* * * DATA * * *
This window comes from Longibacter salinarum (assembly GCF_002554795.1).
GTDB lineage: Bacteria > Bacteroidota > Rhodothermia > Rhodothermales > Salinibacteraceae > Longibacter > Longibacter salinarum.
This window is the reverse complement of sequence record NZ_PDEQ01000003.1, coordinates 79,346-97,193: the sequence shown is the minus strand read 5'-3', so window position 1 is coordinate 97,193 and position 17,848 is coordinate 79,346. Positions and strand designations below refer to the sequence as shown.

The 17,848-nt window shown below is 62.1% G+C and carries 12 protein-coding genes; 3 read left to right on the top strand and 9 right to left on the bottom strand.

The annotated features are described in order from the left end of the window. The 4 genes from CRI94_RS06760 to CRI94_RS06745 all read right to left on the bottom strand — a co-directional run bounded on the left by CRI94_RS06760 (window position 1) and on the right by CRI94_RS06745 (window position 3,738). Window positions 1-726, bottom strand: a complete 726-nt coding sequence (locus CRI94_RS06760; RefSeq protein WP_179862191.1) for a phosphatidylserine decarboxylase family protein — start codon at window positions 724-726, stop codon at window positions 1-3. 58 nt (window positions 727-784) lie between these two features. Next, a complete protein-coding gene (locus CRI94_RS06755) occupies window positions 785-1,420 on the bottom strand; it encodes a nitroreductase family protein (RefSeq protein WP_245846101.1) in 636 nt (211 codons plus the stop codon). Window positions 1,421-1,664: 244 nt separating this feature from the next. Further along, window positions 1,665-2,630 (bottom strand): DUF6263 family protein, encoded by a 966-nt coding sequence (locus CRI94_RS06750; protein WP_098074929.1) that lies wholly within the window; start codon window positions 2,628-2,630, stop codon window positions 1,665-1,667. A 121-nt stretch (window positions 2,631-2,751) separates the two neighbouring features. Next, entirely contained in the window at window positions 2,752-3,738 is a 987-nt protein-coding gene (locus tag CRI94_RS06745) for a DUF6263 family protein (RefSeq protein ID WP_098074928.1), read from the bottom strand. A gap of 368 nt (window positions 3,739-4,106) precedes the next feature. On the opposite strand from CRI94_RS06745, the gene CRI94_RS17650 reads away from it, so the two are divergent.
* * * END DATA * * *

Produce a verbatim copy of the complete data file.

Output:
This window comes from Longibacter salinarum (assembly GCF_002554795.1).
GTDB lineage: Bacteria > Bacteroidota > Rhodothermia > Rhodothermales > Salinibacteraceae > Longibacter > Longibacter salinarum.
This window is the reverse complement of sequence record NZ_PDEQ01000003.1, coordinates 79,346-97,193: the sequence shown is the minus strand read 5'-3', so window position 1 is coordinate 97,193 and position 17,848 is coordinate 79,346. Positions and strand designations below refer to the sequence as shown.

The 17,848-nt window shown below is 62.1% G+C and carries 12 protein-coding genes; 3 read left to right on the top strand and 9 right to left on the bottom strand.

The annotated features are described in order from the left end of the window. The 4 genes from CRI94_RS06760 to CRI94_RS06745 all read right to left on the bottom strand — a co-directional run bounded on the left by CRI94_RS06760 (window position 1) and on the right by CRI94_RS06745 (window position 3,738). Window positions 1-726, bottom strand: a complete 726-nt coding sequence (locus CRI94_RS06760; RefSeq protein WP_179862191.1) for a phosphatidylserine decarboxylase family protein — start codon at window positions 724-726, stop codon at window positions 1-3. 58 nt (window positions 727-784) lie between these two features. Next, a complete protein-coding gene (locus CRI94_RS06755) occupies window positions 785-1,420 on the bottom strand; it encodes a nitroreductase family protein (RefSeq protein WP_245846101.1) in 636 nt (211 codons plus the stop codon). Window positions 1,421-1,664: 244 nt separating this feature from the next. Further along, window positions 1,665-2,630 (bottom strand): DUF6263 family protein, encoded by a 966-nt coding sequence (locus CRI94_RS06750; protein WP_098074929.1) that lies wholly within the window; start codon window positions 2,628-2,630, stop codon window positions 1,665-1,667. A 121-nt stretch (window positions 2,631-2,751) separates the two neighbouring features. Next, entirely contained in the window at window positions 2,752-3,738 is a 987-nt protein-coding gene (locus tag CRI94_RS06745) for a DUF6263 family protein (RefSeq protein ID WP_098074928.1), read from the bottom strand. A gap of 368 nt (window positions 3,739-4,106) precedes the next feature. On the opposite strand from CRI94_RS06745, the gene CRI94_RS17650 reads away from it, so the two are divergent.